Exhibit
9

In the 1960s, the Antarctic Treaty System (ATS) was established to regulate international relations with respect to the continent. The central treaty went into force in 1961 and was the first arms control agreement of the Cold War, limiting the continent of Antarctica’s use to scientific purposes and banning all military activity. To this day, seven of the fifty-four countries that are now party to the treaty still claim portions of Antarctica as their territory. None of these claims are currently recognized by the other nations. Antarctica is also the only continent without a known Indigenous human population. Since the ATS was established, eleven people have been born in Antarctica, of which ten were scientists sent by their respective governments for the express purpose of staking a future land claim.

This wild but true story is the starting point for Syrus Marcus Ware’s expansive, interdisciplinary, and multi-year project that predicts a near-future taking place between the years 2025 and 2027, wherein Antarctica has become the only habitable place on the planet. Colonial plans that had laid dormant for decades are initiated, and the people who were born on the continent are sent back to build colonial outposts and take over land.

For the 2019 Toronto Biennial, Syrus presented Antarctica (2019), an installation of soft sculptures, video, large drawings, and regular live performances that depicted the arrival of three Black, Indigenous, and POC Antarcticans and their struggle with “the Company.” An accompanying video titled Ancestors, Can You Read Us? (Dispatches from the Future) (2019) was presented on the New Media Wall at Ryerson Image Centre. The video, drawing on the shared language of speculative fiction and political activism, was a portal to the future’s future, connecting passersby with a group of survivors who had left the burgeoning colonies. In the video, it is the year 2030, and a new world is glimpsed where racialized people have ultimately survived the “black death spectacle” writ large on the nightly news, survived the catastrophic impact of the Anthropocene, and survived the crushing effects of white supremacy.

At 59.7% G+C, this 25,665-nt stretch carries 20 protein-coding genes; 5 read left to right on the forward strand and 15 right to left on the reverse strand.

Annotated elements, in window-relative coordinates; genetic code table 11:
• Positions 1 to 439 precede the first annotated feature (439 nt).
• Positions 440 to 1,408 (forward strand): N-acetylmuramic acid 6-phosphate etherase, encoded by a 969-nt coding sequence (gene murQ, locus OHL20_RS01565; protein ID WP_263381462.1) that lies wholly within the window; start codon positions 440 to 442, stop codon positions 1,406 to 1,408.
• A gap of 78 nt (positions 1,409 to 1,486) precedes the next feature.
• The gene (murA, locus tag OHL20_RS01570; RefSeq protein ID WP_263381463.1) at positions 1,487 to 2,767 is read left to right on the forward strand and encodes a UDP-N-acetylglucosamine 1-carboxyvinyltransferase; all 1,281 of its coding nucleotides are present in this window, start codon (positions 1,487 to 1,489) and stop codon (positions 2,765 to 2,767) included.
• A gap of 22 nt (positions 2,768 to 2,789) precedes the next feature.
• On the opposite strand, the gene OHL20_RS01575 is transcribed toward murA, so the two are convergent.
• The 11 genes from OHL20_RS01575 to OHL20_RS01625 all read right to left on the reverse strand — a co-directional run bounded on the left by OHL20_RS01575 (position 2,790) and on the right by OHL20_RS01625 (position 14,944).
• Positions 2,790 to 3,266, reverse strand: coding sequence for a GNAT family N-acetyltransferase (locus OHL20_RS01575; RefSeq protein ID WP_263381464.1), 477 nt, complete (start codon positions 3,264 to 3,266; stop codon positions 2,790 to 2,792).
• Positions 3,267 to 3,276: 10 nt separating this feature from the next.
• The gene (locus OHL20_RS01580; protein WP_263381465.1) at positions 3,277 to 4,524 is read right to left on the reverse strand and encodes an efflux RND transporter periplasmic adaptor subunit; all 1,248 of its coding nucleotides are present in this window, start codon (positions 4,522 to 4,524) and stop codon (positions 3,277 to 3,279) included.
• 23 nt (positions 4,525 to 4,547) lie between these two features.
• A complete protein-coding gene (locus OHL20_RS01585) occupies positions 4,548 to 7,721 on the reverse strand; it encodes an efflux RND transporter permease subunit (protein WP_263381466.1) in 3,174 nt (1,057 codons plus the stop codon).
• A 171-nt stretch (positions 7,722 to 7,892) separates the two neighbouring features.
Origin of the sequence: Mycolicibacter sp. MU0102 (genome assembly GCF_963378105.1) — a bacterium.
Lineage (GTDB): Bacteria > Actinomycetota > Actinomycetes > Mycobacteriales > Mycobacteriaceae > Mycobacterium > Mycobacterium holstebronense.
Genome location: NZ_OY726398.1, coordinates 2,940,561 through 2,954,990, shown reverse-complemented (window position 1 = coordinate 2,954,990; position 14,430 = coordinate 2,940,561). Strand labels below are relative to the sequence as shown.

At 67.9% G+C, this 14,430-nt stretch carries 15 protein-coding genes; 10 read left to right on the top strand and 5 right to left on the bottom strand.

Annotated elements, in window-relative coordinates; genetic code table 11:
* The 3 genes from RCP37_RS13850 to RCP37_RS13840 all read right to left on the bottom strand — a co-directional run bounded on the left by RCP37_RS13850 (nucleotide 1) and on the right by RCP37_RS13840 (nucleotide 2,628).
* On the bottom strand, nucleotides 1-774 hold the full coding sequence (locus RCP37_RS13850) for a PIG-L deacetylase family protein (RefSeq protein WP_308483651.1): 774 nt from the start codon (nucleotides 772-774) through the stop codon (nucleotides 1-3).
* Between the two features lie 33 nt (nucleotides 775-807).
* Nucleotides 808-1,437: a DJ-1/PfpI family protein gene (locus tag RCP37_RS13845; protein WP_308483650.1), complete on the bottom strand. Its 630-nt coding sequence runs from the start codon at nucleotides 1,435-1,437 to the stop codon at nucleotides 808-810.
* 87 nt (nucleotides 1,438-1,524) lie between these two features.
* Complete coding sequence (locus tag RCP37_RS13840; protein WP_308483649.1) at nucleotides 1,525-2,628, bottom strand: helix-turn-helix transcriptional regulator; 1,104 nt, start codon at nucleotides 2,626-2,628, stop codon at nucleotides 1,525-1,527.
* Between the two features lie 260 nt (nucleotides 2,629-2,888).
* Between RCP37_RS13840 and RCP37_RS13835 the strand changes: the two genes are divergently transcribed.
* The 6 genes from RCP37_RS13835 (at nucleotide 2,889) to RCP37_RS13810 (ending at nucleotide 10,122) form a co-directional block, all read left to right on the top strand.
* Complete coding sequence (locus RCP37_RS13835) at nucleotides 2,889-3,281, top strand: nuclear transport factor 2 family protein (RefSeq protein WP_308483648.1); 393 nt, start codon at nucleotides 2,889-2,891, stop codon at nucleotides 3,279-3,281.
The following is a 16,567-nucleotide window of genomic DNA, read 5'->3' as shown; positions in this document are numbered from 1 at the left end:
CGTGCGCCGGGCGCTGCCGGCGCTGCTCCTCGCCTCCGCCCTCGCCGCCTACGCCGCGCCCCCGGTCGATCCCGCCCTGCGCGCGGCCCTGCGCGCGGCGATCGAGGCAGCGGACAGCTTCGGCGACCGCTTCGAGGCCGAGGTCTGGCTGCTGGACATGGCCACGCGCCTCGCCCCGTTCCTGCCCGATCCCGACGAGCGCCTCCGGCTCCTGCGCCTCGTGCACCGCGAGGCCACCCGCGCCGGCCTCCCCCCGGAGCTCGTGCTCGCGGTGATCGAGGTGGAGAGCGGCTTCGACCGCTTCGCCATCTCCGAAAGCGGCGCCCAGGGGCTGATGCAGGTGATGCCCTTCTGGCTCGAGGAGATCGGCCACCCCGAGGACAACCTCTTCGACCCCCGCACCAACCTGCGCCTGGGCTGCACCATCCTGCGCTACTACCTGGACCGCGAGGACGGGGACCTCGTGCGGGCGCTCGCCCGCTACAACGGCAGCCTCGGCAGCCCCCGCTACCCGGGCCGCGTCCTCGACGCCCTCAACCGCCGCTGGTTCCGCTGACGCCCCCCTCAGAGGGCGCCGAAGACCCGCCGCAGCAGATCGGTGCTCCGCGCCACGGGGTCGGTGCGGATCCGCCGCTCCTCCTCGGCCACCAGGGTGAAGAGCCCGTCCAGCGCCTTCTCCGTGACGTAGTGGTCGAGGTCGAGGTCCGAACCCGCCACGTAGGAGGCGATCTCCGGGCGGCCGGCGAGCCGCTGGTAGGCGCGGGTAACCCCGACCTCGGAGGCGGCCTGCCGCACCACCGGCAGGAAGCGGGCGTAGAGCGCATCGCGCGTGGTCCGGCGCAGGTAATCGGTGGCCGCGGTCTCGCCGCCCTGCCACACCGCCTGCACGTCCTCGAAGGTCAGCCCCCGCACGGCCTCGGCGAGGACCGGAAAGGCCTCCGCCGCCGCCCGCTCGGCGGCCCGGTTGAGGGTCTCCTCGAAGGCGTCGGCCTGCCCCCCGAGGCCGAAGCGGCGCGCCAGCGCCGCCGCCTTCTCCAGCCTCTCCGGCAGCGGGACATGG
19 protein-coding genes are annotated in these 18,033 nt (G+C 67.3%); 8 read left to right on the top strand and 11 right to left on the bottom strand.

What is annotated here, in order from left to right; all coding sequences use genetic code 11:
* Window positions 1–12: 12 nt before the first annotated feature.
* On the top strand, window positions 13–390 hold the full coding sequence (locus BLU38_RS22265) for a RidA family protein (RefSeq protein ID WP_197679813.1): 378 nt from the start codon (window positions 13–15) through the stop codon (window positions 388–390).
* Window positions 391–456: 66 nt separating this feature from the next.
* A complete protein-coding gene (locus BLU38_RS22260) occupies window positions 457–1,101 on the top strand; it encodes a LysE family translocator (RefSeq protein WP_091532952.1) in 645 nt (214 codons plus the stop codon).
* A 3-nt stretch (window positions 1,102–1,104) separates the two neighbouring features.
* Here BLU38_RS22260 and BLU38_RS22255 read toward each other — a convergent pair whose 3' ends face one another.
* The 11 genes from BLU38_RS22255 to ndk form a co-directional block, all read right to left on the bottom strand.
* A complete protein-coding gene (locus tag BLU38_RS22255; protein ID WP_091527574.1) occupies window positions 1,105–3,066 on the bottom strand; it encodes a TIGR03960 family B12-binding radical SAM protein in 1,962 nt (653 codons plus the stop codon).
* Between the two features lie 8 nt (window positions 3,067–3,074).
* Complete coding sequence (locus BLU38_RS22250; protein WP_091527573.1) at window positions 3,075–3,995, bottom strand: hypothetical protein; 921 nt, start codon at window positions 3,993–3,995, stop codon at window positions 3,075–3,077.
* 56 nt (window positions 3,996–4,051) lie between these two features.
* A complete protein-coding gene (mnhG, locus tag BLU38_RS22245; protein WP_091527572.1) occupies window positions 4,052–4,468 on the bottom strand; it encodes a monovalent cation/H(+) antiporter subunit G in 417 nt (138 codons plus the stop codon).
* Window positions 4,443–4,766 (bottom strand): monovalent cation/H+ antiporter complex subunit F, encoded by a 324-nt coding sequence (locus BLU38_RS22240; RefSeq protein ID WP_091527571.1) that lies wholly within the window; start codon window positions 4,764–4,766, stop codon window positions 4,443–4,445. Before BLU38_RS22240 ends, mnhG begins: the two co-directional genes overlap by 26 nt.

For the 2022 Biennial, Syrus presents MBL: Freedom (2022). The work is the next chapter of the saga, wherein the three Black, Indigenous, and POC Antarcticans flee the Company’s territories and abandon their mission to colonize Antarctica, swimming in icy waters toward the only part of the continent not claimed by a country, “Mary Bird Land,” or MBL. The three set out to create a territory for all activists and abolitionists to be free in. When they land on the shores of MBL, they make an unexpected discovery that changes their trajectory. The work, reflecting on climate change, white supremacy, abolition, and disability justice, will be presented as an interactive film experience, situating participants on a campsite in MBL. During the Biennial, the audience will be invited to participate in workshops about abolitionist futures, disability justice, and revolutionary struggle and can engage in a night of performance with actors Ravyn Wngz and Dainty Smith.

MBL: Freedom (2022) is commissioned by the Toronto Biennial of Art and made possible with the generous support of the Age of Union Alliance.

Audio Didactic:

Bio

Dr. Syrus Marcus Ware (born in 1977, Montreal, Canada; lives in Toronto, Canada) is a Vanier scholar, visual artist, activist, curator and educator. Syrus uses painting, installation and performance to explore social justice frameworks and Black activist culture. He has shown in galleries and festivals across Canada. Syrus is part of the Performance Disability Art Collective and a core team member of Black Lives Matter – Toronto. His ongoing curatorial work includes That’s So Gay (2016–21) and BlacknessYes!/Blockorama. Syrus is the co-editor of Until We Are Free: Reflections on Black Lives Matter in Canada (University of Regina Press, 2020).

Participated in the “Rabbit Hole: Pod Theory” Residency, 2020.

Location

  • Accessibility

    Small Arms Inspection Building

    Accessible entrance, washrooms, and parking
    AODA compliant building

  • Getting There

    Small Arms Inspection Building

    Parking: Free, on-site parking

    TTC: Near 501 Queen Streetcar

    Other Transit: Short walk from Long Branch GO Station

Donors & Supporters